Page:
John Carter Brown


Ethel Winterbottom - Poem by John Carter Brown

Ethel was an ugly girl
But this was not her fault;
It stemmed from drinking beer with men
While standing in the 'vault.'

A Winterbottom through and through,
At fighting she was good;
And thick brown stout ran through her veins
Instead of pure red blood.

Yes Ethel was a bruiser,
Just like her dear old dad;
Some people reckoned she
And all her family were mad.

Her tongue was like a bayonet
And she'd cut you to the quick
For any little trifle,
Such as calling Ethel thick.

The town that Ethel came from
Was born of jet-black coal;
A mining town in Lancashire,
A miner every soul.

Where life was hard and cruel
And you needed to be tough;
Where money was hard worked for
Amongst the jet-black stuff.

Men were very lucky
To reach old age round there;
To leave the pit come pension time,
With all your limbs, was rare.

Now Ethel had three sisters,
A father and a brother;
But living hard, and thick brown stout
Had taken Ethel's mother.

She'd had to grow up quickly
And learn to stand her ground;
No funny business was allowed
When Ethel was around.

She gave her brothers blow for blow
And curse for curse as well;
No man would better Ethel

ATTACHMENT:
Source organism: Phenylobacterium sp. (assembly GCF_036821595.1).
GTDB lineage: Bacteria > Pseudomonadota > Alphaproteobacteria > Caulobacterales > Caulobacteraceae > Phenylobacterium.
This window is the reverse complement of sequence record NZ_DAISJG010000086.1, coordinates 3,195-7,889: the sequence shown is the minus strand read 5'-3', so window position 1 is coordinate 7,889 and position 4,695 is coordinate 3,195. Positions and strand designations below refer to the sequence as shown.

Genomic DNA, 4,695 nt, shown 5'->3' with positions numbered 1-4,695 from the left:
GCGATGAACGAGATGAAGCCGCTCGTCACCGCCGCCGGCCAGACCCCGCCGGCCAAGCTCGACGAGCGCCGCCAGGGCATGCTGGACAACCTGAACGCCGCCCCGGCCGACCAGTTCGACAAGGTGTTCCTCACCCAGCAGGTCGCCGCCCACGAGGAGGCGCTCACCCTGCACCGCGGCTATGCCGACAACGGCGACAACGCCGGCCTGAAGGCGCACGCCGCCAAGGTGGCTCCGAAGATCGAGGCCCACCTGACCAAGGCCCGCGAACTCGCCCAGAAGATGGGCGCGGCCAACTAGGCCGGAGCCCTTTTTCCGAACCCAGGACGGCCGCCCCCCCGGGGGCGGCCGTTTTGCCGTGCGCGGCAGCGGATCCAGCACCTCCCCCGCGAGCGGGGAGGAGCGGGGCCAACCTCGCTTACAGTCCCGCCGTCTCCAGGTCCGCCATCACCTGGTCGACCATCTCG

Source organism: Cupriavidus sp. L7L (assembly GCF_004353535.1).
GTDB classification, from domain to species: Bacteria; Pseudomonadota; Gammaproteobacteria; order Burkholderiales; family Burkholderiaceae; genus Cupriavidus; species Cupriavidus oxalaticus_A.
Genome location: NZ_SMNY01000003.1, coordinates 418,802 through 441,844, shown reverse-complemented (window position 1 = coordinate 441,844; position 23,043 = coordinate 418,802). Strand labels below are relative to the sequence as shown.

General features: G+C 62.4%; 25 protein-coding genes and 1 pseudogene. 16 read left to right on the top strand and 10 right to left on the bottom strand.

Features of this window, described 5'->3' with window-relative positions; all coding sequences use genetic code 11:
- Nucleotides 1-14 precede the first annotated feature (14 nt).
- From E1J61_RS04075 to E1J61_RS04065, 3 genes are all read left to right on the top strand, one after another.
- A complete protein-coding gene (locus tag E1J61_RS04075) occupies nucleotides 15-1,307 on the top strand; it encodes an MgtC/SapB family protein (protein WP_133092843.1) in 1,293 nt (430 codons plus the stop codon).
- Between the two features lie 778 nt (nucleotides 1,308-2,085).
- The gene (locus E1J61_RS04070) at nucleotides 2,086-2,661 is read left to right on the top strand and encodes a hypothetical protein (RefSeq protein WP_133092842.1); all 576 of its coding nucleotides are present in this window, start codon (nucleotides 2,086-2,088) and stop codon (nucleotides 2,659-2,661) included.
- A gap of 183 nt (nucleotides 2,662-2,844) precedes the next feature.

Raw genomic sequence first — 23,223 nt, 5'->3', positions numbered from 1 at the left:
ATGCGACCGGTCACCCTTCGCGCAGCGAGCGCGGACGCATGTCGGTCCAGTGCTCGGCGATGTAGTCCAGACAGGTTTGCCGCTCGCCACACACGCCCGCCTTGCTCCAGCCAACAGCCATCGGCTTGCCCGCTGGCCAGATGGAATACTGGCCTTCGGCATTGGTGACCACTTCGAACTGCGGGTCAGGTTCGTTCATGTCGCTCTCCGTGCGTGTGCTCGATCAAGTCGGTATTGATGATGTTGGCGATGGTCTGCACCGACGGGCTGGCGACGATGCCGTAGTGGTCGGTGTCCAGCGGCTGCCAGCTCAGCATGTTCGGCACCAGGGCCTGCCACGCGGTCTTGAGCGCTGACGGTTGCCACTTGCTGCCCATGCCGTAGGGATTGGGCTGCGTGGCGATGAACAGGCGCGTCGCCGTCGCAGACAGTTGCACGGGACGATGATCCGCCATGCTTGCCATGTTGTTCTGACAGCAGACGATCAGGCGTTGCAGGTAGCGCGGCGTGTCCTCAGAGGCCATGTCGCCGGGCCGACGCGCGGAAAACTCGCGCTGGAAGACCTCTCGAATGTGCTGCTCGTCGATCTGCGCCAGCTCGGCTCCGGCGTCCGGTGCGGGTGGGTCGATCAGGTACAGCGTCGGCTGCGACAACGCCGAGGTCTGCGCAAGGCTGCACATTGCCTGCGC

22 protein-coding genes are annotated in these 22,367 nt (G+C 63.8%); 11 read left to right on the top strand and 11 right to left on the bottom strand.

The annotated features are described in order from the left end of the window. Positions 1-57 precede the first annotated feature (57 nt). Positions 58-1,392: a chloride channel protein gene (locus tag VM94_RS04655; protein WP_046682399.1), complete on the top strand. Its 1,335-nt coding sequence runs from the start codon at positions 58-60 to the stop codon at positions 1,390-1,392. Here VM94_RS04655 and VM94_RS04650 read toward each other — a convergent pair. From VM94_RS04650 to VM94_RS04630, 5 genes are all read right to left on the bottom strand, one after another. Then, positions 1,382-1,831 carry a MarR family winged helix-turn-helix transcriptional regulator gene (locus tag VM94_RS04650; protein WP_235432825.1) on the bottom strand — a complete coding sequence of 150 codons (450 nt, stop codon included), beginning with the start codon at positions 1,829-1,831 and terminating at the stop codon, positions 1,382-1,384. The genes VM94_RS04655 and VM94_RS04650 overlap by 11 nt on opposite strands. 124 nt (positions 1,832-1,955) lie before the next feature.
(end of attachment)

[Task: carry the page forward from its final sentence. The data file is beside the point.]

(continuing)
Yes, she gave the miners hell.

But now the lass was getting on
And weary of life's fights,
The daily grind among the coal,
The long and drunken nights.

No one had ever told her
This didn't have to be;
Now Ethel's in the graveyard,
But beautiful and free.

Written Jan 1996


Poet's Notes about The Poem

A totally fictional story, that came from I know not where. My father had been a miner all his working life, so maybe, subconciously, this had something to do with it. For non-British people below the age of 50 or so, the 'vault' in verse one refers to the room where, by tradition in Northern English Pubs, only the men drank... usually!

Comments about Ethel Winterbottom by John Carter Brown

  • (9/15/2012 9:05:00 AM)


    Actually I think Ethel was a lady, she just didn't know it. So fun to read! (Report) Reply

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Poem Submitted: Sunday, August 19, 2012



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